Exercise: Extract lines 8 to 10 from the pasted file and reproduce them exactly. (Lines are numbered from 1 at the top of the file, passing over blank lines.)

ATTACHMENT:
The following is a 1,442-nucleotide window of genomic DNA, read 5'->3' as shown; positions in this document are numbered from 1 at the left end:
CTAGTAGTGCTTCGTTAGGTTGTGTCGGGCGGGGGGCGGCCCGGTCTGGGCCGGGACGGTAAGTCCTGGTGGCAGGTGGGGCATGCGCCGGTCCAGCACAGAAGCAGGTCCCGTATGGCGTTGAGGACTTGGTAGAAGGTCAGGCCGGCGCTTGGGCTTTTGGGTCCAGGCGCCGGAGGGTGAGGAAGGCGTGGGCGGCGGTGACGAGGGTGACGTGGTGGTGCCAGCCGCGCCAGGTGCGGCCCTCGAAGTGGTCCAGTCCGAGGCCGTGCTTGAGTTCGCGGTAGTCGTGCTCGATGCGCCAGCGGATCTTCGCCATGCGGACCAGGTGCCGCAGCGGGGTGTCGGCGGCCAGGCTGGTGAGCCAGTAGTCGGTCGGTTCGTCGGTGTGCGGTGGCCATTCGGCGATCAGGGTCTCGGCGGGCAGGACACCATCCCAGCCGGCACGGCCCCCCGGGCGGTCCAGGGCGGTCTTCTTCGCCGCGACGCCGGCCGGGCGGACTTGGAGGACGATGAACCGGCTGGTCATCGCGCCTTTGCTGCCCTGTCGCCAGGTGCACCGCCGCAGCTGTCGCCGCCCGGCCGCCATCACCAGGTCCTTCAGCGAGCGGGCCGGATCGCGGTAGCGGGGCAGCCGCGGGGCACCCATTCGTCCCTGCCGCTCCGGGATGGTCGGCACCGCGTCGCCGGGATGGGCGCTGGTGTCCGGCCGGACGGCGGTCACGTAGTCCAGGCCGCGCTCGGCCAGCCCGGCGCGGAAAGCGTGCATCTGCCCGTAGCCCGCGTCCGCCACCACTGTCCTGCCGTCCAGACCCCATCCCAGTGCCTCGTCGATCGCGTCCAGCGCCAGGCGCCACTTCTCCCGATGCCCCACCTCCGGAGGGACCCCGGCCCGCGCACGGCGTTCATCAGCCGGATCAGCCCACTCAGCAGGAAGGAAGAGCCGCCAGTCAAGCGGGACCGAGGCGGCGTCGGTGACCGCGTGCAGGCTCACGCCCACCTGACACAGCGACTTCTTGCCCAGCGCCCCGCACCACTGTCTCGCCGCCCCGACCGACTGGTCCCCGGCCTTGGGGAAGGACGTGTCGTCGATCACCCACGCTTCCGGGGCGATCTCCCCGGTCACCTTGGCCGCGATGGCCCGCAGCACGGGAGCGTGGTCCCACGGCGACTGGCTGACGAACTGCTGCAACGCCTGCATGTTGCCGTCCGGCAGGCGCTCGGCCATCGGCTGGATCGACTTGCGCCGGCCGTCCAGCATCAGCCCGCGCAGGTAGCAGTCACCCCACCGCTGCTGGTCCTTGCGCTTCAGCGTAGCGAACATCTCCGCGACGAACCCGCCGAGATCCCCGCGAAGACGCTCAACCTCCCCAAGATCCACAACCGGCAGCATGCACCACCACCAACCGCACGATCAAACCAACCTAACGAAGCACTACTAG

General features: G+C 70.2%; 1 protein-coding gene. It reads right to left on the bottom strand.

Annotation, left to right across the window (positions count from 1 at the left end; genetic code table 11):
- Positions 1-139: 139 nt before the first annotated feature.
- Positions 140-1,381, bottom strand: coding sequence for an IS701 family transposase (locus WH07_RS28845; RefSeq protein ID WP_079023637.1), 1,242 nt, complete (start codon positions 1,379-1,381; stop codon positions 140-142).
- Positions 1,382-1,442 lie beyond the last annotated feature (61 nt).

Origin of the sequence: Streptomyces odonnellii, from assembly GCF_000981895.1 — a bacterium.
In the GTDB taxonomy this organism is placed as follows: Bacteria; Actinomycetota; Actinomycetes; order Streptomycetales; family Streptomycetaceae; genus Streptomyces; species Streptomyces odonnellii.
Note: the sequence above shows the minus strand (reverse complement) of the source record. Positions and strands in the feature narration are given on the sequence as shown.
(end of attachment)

Origin of the sequence: Streptomyces odonnellii, from assembly GCF_000981895.1 — a bacterium.
In the GTDB taxonomy this organism is placed as follows: Bacteria; Actinomycetota; Actinomycetes; order Streptomycetales; family Streptomycetaceae; genus Streptomyces; species Streptomyces odonnellii.
Note: the sequence above shows the minus strand (reverse complement) of the source record. Positions and strands in the feature narration are given on the sequence as shown.